However, only a value of 10−3 to 1 cm2/Vs has been attained as mobility, which is a characteristic index of TFTs, by using organic semiconductor materials (C. D. Dimitrakopoulos et al., Adv. Mater., 14, 99 (2002)). This value is lower than several cm2/Vs of a-Si and about 100 cm2/Vs of poly-Si, and does not reach a mobility of 1 to 3 cm2/Vs for display TFTs. Therefore, an improvement of mobility becomes a great problem in developing organic semiconductor materials.

The mobility of an organic semiconductor material is determined by intramolecular charge transfer and intermolecular charge transfer. The intramolecular charge transfer can be produced by a conjugated system formed due to delocalization of π electrons. The intermolecular charge transfer is produced by conduction due to intermolecular bonding, conduction due to molecular orbital overlap by Vander Waals force, or hopping conduction through an intermolecular trapping level.

In this case, when intramolecular mobility is denoted by μ-intra, mobility due to intermolecular bonding is denoted by μ-inter, and mobility due to intermolecular hopping conduction is denoted by μ-hop, the following relation is established:

μ-intra≧μ-inter>μ-hop

In an organic semiconductor material, the entire mobility is limited by slow charge transfer between molecules, thereby decreasing charge mobility.

For example, when a thin film of an organic semiconductor material, e.g., pentacene, is formed by vapor deposition, in order to improve mobility, the rate of vapor deposition is minimized, and the substrate temperature is suppressed to room temperature to improve molecular orientation, thereby achieving a mobility of 0.6 cm2/Vs (C. D. Dimitrakopoulos et al., IBM. J. Res. & Dev., 45, 11 (2001)).

This is intended to improve mobility by improving the crystallinity of the material and suppressing intermolecular hopping conduction. Although the mobility is slightly improved, the entire mobility is still limited by intermolecular mobility, thereby causing difficulty in achieving satisfactory mobility.

Other attempts have been made to improve electric properties by combining an organic semiconductor material with another material.

For example, Japanese Unexamined Patent Application Publication No. 2003-301116 discloses an example in which an organic semiconductor material includes a mixture of a conjugated polymer and an organometallic complex. The conjugated polymer is a polymer in which bonds are conjugated in respective repeat units, which constitute a polymer main chain, and conjugated between the respective repeat units. However, in the mixture, a chemical bond is not formed between the conjugated polymer and the organometallic complex, and thus conductivity is not so improved.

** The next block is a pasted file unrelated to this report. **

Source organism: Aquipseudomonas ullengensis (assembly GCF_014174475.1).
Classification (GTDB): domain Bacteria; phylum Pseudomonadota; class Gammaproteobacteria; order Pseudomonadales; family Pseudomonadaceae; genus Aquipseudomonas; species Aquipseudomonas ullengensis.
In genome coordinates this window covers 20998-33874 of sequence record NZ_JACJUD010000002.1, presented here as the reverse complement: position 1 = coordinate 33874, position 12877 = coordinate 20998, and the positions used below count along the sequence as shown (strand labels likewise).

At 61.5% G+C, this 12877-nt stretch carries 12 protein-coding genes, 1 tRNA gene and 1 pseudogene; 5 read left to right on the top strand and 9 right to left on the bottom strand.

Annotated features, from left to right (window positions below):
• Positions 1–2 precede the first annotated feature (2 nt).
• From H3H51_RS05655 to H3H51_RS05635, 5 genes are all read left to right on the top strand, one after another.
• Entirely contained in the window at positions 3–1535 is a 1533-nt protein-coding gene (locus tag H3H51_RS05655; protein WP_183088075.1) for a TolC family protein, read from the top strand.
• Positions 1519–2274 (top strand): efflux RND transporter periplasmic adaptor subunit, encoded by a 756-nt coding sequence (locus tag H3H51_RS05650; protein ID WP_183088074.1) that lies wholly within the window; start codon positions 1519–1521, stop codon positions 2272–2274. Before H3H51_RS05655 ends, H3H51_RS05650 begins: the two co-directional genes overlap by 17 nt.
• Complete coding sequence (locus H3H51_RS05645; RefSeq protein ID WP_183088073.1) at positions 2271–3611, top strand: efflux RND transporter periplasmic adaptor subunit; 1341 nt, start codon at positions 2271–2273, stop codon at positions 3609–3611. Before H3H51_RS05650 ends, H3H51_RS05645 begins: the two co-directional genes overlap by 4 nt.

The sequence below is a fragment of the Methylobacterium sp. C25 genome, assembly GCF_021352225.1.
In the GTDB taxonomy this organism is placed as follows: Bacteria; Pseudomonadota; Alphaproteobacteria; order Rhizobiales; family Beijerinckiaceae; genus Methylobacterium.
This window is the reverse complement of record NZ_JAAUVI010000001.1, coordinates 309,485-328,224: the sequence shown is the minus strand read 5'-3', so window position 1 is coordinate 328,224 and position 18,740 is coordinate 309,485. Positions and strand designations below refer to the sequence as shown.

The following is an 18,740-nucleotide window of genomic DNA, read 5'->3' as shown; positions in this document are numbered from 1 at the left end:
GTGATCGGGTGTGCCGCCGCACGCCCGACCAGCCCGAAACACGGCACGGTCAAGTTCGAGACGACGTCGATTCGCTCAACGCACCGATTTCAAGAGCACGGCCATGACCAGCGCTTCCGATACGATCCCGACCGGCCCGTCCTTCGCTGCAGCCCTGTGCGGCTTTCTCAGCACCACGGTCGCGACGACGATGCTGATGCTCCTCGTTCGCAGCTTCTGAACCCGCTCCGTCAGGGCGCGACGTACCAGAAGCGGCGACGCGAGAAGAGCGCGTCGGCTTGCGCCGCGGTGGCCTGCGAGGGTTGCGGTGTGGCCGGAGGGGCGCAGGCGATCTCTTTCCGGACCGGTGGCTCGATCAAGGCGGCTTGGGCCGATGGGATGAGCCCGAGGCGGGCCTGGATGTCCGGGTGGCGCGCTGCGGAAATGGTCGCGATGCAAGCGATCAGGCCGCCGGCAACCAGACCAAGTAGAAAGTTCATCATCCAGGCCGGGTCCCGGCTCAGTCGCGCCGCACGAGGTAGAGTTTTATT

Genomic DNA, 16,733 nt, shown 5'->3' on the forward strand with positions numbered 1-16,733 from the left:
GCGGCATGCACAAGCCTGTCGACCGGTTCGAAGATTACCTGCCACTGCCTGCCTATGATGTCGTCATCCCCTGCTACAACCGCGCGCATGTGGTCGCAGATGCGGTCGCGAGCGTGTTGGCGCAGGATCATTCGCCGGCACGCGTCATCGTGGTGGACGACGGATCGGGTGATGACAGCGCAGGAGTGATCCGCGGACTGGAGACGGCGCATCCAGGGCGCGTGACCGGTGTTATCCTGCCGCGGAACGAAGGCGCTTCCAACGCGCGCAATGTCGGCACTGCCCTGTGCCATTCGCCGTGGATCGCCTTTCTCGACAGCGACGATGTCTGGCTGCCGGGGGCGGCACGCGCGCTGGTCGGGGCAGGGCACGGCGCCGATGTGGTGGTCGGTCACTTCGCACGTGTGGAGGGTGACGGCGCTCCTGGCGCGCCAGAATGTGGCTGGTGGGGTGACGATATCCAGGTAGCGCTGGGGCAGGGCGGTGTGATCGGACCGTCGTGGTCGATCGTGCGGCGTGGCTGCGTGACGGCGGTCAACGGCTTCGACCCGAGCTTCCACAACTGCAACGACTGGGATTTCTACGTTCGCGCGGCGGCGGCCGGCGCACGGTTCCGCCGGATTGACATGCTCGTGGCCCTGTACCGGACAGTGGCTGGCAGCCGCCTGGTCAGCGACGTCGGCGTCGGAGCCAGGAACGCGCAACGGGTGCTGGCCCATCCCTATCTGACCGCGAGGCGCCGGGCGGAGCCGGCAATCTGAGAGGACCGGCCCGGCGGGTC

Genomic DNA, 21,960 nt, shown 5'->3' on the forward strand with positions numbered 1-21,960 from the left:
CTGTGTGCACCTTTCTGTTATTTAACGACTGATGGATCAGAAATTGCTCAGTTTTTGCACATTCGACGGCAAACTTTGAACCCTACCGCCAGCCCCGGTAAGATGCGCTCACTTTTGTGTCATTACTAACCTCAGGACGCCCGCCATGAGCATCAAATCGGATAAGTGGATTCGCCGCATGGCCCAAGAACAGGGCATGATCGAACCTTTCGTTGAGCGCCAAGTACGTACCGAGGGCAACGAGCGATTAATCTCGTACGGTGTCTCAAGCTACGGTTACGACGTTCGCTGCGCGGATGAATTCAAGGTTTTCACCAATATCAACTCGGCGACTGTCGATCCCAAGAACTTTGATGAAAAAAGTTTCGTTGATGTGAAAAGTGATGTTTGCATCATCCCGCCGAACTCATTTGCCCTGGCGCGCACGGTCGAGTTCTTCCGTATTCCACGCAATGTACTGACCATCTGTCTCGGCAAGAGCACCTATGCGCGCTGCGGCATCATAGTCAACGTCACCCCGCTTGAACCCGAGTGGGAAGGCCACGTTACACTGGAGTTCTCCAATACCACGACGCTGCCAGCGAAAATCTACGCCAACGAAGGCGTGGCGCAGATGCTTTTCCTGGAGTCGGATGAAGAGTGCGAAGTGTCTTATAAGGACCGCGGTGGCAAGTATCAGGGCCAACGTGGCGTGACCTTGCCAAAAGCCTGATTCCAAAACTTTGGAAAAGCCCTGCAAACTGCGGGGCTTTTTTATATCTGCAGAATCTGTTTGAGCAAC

Also, Japanese Unexamined Patent Application Publication No. 2004-6827 discloses an example in which a conductive region including a conductive material is provided in an organic semiconductor layer while avoiding short-circuit between a source electrode and a drain electrode. The conductive region is provided for shortening the effective channel length, not for improving the electric characteristics of the organic semiconductor material, such as mobility, and a chemical bond is not formed between the organic semiconductor and the conductive material.

Furthermore, Japanese Unexamined Patent Application Publication No. 2004-88090 discloses a semiconductor device including conductor or semiconductor fine particles and organic semiconductor molecules bonded to the fine particles to form a network-type conductive path so that the conductivity of the conductive path can be controlled by an electric field, and a method for producing the semiconductor device.

FIG. 9A is a sectional view of the insulated-gate field-effect transistor disclosed in Japanese Unexamined Patent Application Publication No. 2004-88090, and FIG. 9B is an enlarged view of the principal portion thereof. In the field-effect transistor, fine particles 109 of gold or the like are bonded in a network form to organic semiconductor molecules 112 of 4,4′-diphenyldithiol or the like to form a channel layer 108 between a source electrode 104 and a drain electrode 105, so that the carrier transfer in the network aggregate is controlled by the gate voltage applied to a gate electrode 102.

As shown in FIG. 9B, in the aggregate, the organic semiconductor molecules 112 are bonded to the fine particles 109 through functional groups at both ends of each of organic semiconductor molecules 112 so that the fine particles 109 and the organic semiconductor molecules 112 are alternately connected to form a conductive path in which the conductive paths in the fine particles 109 and the conductive paths in the organic semiconductor molecules 112 are connected together. Since a plurality of organic semiconductor molecules 112 can bond to each fine particle 109, a two-dimensional or three-dimensional network conductive path is formed as a whole.

The conductive path does not include intermolecular electron transfer, which causes low mobility in a related-art organic semiconductor, and electron transfer in an organic semiconductor molecule is produced through a conjugated system formed along the molecular skeleton. Therefore, high mobility is expected.

FIGS. 10A to 11G show a flow chart of a process for manufacturing the insulated-gate field-effect transistor shown in FIGS. 9A and 9B. Description will be made on the assumption that the fine particles 109 are gold fine particles, and the organic semiconductor molecules 112 are molecules of 4,4′-biphenyldithiol.